All About the Vaccine


Divya Konkimalla, Staff Writer

With the pandemic hanging over our heads, the emergence and creation of the vaccine appears as the light at the end of the everlasting tunnel. However, there have been many concerns and questions regarding the vaccine.

Vaccines are created after looking at how human bodies fight illness, but different types of white blood cells fight infection differently. The Centers of Disease Control and Prevention reports that instead of inserting a weak strand of COVID-19, the vaccine will “help our bodies develop immunity to the virus that causes COVID-19 without us having to get the illness.” The vaccine creates antibodies, T-lymphocytes and B-lymphocytes, that will allow the body to remember how to the get rid of the virus after administration.The vaccine is designed to speed up the buildup of these antibodies through administration, but it takes a few weeks to fully read the necessary amount of T-lymphocytes and B-lymphocytes after the administration to take full advantage of a stronger immune system.

The actual administration will be “drawn up in a designated clean medication area that is not adjacent to areas where potentially contaminated items are placed.” To ensure the prevention of contamination when injection occurs, the vaccination hubs try to keep the patient areas and equipment clean.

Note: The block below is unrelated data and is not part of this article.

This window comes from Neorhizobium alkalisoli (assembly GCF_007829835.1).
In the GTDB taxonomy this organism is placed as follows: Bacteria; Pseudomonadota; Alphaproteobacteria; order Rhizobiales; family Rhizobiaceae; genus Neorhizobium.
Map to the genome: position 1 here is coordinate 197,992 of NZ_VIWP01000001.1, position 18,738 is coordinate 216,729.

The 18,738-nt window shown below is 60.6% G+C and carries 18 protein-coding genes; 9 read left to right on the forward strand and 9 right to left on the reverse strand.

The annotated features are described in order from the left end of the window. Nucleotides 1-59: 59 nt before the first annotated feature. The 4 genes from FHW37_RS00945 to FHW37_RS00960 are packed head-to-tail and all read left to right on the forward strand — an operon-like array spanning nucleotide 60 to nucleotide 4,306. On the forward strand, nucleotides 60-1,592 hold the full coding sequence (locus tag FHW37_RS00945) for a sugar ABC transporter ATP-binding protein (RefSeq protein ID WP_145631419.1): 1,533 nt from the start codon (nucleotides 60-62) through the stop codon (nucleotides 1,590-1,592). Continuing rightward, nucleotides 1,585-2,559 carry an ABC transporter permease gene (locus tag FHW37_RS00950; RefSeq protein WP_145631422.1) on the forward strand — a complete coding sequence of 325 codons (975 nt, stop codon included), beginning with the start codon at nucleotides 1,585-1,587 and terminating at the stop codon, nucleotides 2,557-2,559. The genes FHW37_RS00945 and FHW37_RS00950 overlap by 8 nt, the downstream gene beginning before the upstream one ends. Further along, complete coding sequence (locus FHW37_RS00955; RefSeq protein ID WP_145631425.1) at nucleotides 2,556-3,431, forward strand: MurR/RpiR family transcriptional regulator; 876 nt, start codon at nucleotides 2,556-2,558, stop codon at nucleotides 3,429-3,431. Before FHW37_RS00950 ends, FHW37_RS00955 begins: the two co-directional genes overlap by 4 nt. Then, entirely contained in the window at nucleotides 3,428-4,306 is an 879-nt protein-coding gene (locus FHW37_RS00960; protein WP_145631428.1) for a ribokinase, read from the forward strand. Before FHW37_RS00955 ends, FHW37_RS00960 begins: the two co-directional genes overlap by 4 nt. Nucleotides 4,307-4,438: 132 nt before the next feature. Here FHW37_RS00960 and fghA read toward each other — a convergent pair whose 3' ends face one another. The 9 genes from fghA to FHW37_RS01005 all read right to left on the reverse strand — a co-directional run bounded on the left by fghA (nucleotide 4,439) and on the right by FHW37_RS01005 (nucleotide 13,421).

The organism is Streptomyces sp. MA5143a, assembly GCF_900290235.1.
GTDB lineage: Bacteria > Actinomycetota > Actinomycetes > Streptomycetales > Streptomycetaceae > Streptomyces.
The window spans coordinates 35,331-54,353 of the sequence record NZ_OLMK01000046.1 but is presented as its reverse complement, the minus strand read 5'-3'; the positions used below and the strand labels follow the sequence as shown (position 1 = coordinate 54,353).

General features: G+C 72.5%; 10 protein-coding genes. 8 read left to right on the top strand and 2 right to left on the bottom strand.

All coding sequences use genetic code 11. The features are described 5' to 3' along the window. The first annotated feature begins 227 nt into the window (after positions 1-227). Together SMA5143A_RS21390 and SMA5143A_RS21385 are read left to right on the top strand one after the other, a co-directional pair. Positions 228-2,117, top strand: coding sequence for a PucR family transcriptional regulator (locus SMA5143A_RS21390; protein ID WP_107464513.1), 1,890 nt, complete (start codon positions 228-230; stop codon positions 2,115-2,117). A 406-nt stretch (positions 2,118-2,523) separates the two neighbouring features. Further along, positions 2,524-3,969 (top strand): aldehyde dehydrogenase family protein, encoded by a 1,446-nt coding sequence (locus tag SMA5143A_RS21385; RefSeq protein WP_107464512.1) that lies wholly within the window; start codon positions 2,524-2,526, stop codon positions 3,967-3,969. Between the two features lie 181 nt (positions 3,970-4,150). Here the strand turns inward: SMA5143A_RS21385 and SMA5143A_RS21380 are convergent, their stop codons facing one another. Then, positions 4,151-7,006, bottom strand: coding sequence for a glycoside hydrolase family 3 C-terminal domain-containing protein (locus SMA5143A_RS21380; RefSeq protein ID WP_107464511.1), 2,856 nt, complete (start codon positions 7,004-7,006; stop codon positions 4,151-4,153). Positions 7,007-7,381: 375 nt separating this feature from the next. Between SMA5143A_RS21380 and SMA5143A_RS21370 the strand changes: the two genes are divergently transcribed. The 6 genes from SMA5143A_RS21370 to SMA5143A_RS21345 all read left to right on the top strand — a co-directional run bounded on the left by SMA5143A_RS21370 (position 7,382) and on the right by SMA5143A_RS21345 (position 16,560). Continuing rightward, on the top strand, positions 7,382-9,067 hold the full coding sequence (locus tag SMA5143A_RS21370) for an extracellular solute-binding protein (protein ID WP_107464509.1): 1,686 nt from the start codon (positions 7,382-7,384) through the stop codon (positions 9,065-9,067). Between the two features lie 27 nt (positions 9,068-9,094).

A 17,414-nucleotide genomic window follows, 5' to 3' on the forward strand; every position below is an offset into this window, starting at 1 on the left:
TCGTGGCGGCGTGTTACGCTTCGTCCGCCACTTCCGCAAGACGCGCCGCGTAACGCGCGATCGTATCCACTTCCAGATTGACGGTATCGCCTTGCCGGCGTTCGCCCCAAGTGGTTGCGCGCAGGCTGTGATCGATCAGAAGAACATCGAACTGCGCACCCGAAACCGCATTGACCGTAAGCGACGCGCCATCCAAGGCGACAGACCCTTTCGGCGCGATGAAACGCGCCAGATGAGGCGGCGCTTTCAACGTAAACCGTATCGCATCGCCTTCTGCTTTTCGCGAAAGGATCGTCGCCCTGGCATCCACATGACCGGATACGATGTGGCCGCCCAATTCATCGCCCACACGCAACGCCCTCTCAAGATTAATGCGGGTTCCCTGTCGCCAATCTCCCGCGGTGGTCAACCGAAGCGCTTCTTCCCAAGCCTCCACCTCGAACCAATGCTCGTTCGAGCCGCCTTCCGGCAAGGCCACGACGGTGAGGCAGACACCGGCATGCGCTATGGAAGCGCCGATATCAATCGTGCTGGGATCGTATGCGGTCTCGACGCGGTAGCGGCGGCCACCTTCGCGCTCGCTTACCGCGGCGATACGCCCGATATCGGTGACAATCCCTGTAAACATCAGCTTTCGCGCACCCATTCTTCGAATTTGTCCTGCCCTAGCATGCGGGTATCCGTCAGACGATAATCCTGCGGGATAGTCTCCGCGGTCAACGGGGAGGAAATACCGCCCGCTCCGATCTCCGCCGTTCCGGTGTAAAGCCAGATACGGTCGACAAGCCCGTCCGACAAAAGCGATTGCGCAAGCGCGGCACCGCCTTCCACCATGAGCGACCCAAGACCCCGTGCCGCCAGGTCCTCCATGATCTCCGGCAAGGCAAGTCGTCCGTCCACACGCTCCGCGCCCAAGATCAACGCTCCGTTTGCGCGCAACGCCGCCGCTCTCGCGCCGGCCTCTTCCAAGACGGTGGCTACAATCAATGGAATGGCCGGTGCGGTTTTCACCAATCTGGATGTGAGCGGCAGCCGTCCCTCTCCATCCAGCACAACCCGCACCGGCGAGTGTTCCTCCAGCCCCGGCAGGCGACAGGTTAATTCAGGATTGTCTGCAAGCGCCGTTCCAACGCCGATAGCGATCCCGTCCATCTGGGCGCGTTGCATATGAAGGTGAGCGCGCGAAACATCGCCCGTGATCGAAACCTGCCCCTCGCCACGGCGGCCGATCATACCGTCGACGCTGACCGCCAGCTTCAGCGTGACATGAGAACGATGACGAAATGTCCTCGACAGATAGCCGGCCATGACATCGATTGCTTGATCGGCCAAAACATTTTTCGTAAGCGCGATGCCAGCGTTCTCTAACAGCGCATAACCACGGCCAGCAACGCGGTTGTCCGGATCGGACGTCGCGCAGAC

Currently in the US, those who receive the vaccine are classisted under Phase 1A and 1B. This includes “front-line healthcare workers and residents at long-term care facilities” and those who are or potentially are immunocompromised, otherwise known as a state where your immune system is not as strong as it should be. Phase 1B includes residents of 65 years and older, and those above the age of 16 with a chronic medical condition that has increased risk if found with the virus. Examples of acceptable medical conditions are cancer, chronic kidney disease, chronic obstructive pulmonary disease, down syndrome, heart conditions, solid organ transplantation, obesity, pregnancy, sickle cell disease, and type 2 diabetes mellitus.

Collin County is set to have six locations as vaccination hubs at: Collin County Health Care Services, Texas Health Resources, Baylor Scott & White Health,McKinney ISD football stadium, Allen ISD football stadium, and the Frisco Fire Department. These are the current locations, but possible changes upon administration might differ. Through the 6 hubs, there are over 200,000 registrations on the first day of opening. Throughout the busy ending of January, Collin County plans to add two more hubs to help with the congestion of people who are signed up for the vaccine that fit in Phase 1A and 1B. For the time being, registration for vaccines are completely virtual and online. Registration should be complete on city official websites; the Texas Department of State Health Services has released a list of correct registration sites per residence.

When registering, please make sure to be aware of the process and signup requirements. There are many people in need of the vaccine that hold higher risk than most, so please be patient with the process as the waiting list is already extremely high. Though the fast administration process is found in Collin County, there is, without a doubt, a wait for the vaccine administration.